Senate Democratic leaders said Thursday that Democrat Al Franken could be seated as the new senator from Minnesota in a little more than a month, predicting that Republican incumbent Sen. Norm Coleman‘s legal challenge to save his seat would soon be defeated.
“The projections are that this should all be finished by the very beginning of April,” said Sen. Charles E. Schumer, the New York Democrat who headed the party’s senatorial campaign in 2008.
A win by Mr. Franken, who held a tiny 225-vote edge when the state’s official recount was concluded, would fill the Senate’s last vacancy and give Democrats an effective majority of 59 seats - one short of the number needed to break filibusters and other stalling tactics by the minority.
A three-judge panel in Minnesota is still considering Mr. Coleman’s challenge to the recount result, and the dispute still could go before the state supreme court for a final adjudication.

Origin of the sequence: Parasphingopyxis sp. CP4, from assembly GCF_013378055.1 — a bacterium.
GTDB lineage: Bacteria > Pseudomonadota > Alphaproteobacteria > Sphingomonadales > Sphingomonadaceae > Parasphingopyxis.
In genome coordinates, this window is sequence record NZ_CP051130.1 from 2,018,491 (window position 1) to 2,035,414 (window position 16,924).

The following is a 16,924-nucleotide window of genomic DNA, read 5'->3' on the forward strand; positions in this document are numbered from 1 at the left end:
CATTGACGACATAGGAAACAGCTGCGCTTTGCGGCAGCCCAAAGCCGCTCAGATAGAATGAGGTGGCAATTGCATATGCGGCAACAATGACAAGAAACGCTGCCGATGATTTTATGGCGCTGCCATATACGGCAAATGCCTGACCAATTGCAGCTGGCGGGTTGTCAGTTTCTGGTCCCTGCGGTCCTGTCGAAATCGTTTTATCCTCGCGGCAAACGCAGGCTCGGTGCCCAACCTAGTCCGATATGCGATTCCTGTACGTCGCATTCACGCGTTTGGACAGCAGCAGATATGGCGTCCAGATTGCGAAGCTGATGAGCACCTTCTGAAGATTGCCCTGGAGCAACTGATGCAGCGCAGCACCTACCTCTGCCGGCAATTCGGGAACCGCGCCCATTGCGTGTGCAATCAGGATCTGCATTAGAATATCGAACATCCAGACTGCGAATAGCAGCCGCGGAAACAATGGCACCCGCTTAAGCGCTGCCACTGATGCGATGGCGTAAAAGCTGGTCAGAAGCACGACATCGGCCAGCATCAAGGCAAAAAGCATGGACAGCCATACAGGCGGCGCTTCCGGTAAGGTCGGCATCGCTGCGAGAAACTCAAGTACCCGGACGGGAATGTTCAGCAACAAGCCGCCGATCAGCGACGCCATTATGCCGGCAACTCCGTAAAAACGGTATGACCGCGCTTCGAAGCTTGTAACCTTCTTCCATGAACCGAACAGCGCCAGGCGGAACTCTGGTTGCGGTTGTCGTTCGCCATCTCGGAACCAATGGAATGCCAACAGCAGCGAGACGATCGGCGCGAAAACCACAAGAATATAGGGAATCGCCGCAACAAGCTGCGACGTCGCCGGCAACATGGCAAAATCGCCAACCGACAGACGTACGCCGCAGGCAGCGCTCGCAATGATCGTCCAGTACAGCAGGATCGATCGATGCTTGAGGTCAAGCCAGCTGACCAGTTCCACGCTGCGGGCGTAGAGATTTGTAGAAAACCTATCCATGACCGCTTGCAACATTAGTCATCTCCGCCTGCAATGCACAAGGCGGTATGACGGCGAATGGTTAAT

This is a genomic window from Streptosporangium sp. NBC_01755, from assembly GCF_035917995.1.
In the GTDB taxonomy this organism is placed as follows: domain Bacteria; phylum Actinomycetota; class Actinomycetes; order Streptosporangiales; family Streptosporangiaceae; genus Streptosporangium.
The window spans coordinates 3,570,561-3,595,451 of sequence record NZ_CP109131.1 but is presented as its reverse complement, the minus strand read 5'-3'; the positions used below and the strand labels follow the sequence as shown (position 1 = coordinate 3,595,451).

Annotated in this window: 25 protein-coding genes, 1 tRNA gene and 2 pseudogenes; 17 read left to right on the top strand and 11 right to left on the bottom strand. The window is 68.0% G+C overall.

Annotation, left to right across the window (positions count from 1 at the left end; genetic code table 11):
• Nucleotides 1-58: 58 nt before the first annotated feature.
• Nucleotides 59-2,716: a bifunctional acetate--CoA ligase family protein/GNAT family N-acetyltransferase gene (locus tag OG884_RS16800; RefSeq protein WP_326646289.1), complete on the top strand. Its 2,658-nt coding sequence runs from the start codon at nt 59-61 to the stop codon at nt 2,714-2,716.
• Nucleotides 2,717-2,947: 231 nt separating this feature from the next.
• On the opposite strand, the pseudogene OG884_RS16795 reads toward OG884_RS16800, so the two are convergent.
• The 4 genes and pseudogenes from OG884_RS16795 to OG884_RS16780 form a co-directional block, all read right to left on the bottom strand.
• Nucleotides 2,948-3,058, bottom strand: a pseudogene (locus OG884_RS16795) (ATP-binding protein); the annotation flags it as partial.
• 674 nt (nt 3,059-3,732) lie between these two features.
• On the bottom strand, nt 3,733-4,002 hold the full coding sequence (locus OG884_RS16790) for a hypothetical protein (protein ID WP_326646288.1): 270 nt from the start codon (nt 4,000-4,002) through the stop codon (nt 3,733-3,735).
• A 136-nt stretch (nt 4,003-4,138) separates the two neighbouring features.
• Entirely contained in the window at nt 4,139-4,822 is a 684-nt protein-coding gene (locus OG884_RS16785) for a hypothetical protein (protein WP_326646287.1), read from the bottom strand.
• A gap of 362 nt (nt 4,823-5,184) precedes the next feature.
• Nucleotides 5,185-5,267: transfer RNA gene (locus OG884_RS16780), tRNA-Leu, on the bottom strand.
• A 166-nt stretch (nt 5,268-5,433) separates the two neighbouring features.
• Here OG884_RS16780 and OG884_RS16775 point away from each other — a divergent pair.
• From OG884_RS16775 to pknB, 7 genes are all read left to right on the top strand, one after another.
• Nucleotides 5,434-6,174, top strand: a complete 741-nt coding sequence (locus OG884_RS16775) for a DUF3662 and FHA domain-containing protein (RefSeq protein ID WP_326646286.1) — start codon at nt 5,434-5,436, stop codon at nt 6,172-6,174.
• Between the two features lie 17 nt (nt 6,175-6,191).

Senate Republicans have reacted harshly to any suggestion that Mr. Franken, a former comedian who starred on “Saturday Night Live,” be seated before all the formal legal challenges by both sides have been exhausted.
But Senate Majority Leader Harry Reid, Nevada Democrat, sounded increasingly confident that Mr. Franken would claim the seat soon and urged Mr. Coleman to step aside.
“There’s going to come a time when Coleman’s going to have to recognize that he’s lost this election,” Mr. Reid told reporters. “This should have been over a long time ago.”
Mr. Coleman, who has been working as a consultant for the Republican Jewish Coalition as the recount fight drags on, insists that he still thinks he will be declared the winner of the race.